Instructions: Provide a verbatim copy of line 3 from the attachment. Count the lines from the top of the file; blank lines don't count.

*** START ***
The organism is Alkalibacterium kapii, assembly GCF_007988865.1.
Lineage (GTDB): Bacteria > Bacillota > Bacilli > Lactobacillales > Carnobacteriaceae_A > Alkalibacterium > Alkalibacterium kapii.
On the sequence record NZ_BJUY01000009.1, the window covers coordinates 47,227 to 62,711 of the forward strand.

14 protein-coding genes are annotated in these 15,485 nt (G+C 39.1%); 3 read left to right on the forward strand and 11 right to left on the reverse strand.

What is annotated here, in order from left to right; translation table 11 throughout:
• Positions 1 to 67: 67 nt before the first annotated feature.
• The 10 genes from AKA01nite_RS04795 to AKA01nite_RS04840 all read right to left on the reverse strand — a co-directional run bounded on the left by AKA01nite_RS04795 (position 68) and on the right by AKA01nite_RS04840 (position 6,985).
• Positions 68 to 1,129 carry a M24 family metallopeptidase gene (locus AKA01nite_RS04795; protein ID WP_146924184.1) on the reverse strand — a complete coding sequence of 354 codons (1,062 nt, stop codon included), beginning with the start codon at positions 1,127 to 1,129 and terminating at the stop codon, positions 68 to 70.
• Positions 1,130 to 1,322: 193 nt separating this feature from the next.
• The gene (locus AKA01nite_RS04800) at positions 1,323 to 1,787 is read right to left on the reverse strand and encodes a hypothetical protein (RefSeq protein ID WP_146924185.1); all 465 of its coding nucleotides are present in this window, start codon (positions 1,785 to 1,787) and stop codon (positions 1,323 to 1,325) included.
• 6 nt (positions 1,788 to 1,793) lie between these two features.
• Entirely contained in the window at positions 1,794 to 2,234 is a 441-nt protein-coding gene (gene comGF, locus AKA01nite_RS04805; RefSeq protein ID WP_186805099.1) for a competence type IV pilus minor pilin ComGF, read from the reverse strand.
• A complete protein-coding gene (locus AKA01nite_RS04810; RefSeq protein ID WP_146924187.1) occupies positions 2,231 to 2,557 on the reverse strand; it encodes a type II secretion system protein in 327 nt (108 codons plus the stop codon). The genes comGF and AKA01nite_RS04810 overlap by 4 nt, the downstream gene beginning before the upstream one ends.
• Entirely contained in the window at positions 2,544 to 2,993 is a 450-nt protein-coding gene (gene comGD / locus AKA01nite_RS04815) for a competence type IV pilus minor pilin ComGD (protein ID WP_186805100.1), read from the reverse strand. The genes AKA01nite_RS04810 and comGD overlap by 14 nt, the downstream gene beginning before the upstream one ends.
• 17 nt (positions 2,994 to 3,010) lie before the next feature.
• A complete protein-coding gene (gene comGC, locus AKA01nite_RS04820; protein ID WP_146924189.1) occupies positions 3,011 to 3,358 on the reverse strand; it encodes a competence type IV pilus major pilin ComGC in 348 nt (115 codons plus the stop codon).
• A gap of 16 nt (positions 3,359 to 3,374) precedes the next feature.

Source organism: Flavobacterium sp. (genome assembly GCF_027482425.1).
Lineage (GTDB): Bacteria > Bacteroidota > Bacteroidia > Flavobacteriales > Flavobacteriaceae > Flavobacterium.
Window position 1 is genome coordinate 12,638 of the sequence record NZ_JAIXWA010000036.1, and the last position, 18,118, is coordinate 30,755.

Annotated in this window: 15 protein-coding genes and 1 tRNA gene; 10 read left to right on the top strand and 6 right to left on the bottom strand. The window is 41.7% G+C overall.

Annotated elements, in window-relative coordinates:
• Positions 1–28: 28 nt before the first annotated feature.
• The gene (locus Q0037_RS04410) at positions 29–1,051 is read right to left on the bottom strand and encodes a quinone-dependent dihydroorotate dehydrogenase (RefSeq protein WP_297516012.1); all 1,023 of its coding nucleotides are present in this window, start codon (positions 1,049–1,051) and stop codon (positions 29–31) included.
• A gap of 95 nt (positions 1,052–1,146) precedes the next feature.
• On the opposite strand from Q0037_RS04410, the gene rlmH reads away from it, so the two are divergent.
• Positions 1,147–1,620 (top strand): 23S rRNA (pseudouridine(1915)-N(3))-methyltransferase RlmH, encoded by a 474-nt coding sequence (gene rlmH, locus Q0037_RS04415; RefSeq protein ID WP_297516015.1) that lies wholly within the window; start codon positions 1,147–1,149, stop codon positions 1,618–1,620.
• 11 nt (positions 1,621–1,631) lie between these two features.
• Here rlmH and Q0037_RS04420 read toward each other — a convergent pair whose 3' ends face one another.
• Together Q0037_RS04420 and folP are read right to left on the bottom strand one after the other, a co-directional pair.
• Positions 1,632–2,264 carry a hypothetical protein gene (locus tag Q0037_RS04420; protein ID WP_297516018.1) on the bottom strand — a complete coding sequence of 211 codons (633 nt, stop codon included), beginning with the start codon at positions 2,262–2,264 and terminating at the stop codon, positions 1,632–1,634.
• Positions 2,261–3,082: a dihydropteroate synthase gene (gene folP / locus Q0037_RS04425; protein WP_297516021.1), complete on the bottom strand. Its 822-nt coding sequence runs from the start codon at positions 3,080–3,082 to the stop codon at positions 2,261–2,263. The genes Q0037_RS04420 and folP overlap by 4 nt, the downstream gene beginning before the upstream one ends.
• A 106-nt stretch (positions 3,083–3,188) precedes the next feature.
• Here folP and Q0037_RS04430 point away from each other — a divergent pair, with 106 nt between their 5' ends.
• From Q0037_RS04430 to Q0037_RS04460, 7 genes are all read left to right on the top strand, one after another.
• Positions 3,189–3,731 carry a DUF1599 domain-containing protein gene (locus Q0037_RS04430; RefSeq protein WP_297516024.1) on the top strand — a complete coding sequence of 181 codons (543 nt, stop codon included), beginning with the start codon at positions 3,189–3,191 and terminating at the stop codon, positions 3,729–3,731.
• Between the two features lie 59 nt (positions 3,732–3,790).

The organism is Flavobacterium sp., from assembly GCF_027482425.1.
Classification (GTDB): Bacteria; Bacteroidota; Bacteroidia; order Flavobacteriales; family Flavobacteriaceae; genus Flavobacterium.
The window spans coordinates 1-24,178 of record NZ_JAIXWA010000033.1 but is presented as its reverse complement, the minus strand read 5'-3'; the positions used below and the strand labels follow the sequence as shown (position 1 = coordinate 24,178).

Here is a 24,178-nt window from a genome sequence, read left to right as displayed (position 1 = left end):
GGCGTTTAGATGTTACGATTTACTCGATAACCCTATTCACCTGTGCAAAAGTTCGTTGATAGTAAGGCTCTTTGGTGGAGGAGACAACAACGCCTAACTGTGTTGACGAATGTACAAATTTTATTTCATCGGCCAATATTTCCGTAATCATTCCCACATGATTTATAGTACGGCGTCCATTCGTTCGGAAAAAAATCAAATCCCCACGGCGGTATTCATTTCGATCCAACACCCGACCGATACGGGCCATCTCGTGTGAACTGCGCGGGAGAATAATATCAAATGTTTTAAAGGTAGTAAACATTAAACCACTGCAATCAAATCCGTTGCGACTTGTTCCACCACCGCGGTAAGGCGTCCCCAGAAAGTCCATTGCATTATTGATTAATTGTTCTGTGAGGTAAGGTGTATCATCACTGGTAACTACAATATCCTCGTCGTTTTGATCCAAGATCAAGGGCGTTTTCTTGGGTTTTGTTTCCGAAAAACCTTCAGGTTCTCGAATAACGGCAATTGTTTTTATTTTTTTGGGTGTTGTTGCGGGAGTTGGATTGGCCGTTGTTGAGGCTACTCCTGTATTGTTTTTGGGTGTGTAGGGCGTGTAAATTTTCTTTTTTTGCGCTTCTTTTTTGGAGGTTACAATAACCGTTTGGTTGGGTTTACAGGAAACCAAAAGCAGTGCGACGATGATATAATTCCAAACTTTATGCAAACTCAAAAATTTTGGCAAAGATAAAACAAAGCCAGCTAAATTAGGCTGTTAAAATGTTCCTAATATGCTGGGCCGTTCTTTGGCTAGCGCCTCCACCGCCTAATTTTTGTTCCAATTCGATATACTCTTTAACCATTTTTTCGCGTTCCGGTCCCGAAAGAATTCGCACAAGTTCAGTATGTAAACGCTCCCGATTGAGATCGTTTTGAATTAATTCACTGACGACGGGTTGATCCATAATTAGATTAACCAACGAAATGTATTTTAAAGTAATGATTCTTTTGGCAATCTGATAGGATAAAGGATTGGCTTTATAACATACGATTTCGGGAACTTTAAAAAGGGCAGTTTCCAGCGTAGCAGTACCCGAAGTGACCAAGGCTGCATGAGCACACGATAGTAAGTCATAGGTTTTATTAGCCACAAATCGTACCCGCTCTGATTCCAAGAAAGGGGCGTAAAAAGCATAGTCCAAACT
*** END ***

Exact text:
On the sequence record NZ_BJUY01000009.1, the window covers coordinates 47,227 to 62,711 of the forward strand.